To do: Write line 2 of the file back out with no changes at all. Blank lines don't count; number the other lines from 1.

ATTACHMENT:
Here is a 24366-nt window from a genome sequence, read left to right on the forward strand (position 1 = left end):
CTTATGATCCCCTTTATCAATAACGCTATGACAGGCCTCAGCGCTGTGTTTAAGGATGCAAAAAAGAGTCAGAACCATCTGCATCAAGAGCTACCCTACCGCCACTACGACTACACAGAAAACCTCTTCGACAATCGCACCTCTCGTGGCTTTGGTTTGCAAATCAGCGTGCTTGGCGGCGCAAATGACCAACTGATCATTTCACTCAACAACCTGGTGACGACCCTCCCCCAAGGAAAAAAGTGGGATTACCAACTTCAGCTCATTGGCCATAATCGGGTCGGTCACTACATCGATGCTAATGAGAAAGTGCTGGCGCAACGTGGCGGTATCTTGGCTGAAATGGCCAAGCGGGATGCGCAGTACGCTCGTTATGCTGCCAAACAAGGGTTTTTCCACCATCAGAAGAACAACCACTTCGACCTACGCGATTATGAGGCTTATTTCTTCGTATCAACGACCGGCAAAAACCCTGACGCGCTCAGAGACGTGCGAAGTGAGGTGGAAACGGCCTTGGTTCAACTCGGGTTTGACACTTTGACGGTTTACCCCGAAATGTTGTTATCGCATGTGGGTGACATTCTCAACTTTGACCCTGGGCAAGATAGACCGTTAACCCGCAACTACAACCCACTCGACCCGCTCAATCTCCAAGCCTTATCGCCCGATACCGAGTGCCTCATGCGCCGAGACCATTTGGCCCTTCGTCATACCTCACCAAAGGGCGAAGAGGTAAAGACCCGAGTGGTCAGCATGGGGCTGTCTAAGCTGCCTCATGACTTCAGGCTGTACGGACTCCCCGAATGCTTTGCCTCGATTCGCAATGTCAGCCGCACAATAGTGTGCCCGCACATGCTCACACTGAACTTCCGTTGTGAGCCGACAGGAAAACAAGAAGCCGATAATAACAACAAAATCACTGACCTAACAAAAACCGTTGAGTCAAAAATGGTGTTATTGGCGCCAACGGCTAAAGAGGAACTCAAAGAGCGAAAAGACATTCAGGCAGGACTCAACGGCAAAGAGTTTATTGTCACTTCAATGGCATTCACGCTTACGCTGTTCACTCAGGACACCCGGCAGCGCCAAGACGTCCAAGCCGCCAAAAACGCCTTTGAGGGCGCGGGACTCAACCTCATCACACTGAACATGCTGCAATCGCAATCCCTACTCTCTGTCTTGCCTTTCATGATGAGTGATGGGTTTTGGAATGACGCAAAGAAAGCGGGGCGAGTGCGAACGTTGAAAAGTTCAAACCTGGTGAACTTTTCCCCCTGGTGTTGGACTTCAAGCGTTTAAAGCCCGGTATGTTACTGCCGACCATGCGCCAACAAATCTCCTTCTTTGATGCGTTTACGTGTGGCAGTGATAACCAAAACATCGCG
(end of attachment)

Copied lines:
CTTATGATCCCCTTTATCAATAACGCTATGACAGGCCTCAGCGCTGTGTTTAAGGATGCAAAAAAGAGTCAGAACCATCTGCATCAAGAGCTACCCTACCGCCACTACGACTACACAGAAAACCTCTTCGACAATCGCACCTCTCGTGGCTTTGGTTTGCAAATCAGCGTGCTTGGCGGCGCAAATGACCAACTGATCATTTCACTCAACAACCTGGTGACGACCCTCCCCCAAGGAAAAAAGTGGGATTACCAACTTCAGCTCATTGGCCATAATCGGGTCGGTCACTACATCGATGCTAATGAGAAAGTGCTGGCGCAACGTGGCGGTATCTTGGCTGAAATGGCCAAGCGGGATGCGCAGTACGCTCGTTATGCTGCCAAACAAGGGTTTTTCCACCATCAGAAGAACAACCACTTCGACCTACGCGATTATGAGGCTTATTTCTTCGTATCAACGACCGGCAAAAACCCTGACGCGCTCAGAGACGTGCGAAGTGAGGTGGAAACGGCCTTGGTTCAACTCGGGTTTGACACTTTGACGGTTTACCCCGAAATGTTGTTATCGCATGTGGGTGACATTCTCAACTTTGACCCTGGGCAAGATAGACCGTTAACCCGCAACTACAACCCACTCGACCCGCTCAATCTCCAAGCCTTATCGCCCGATACCGAGTGCCTCATGCGCCGAGACCATTTGGCCCTTCGTCATACCTCACCAAAGGGCGAAGAGGTAAAGACCCGAGTGGTCAGCATGGGGCTGTCTAAGCTGCCTCATGACTTCAGGCTGTACGGACTCCCCGAATGCTTTGCCTCGATTCGCAATGTCAGCCGCACAATAGTGTGCCCGCACATGCTCACACTGAACTTCCGTTGTGAGCCGACAGGAAAACAAGAAGCCGATAATAACAACAAAATCACTGACCTAACAAAAACCGTTGAGTCAAAAATGGTGTTATTGGCGCCAACGGCTAAAGAGGAACTCAAAGAGCGAAAAGACATTCAGGCAGGACTCAACGGCAAAGAGTTTATTGTCACTTCAATGGCATTCACGCTTACGCTGTTCACTCAGGACACCCGGCAGCGCCAAGACGTCCAAGCCGCCAAAAACGCCTTTGAGGGCGCGGGACTCAACCTCATCACACTGAACATGCTGCAATCGCAATCCCTACTCTCTGTCTTGCCTTTCATGATGAGTGATGGGTTTTGGAATGACGCAAAGAAAGCGGGGCGAGTGCGAACGTTGAAAAGTTCAAACCTGGTGAACTTTTCCCCCTGGTGTTGGACTTCAAGCGTTTAAAGCCCGGTATGTTACTGCCGACCATGCGCCAACAAATCTCCTTCTTTGATGCGTTTACGTGTGGCAGTGATAACCAAAACATCGCG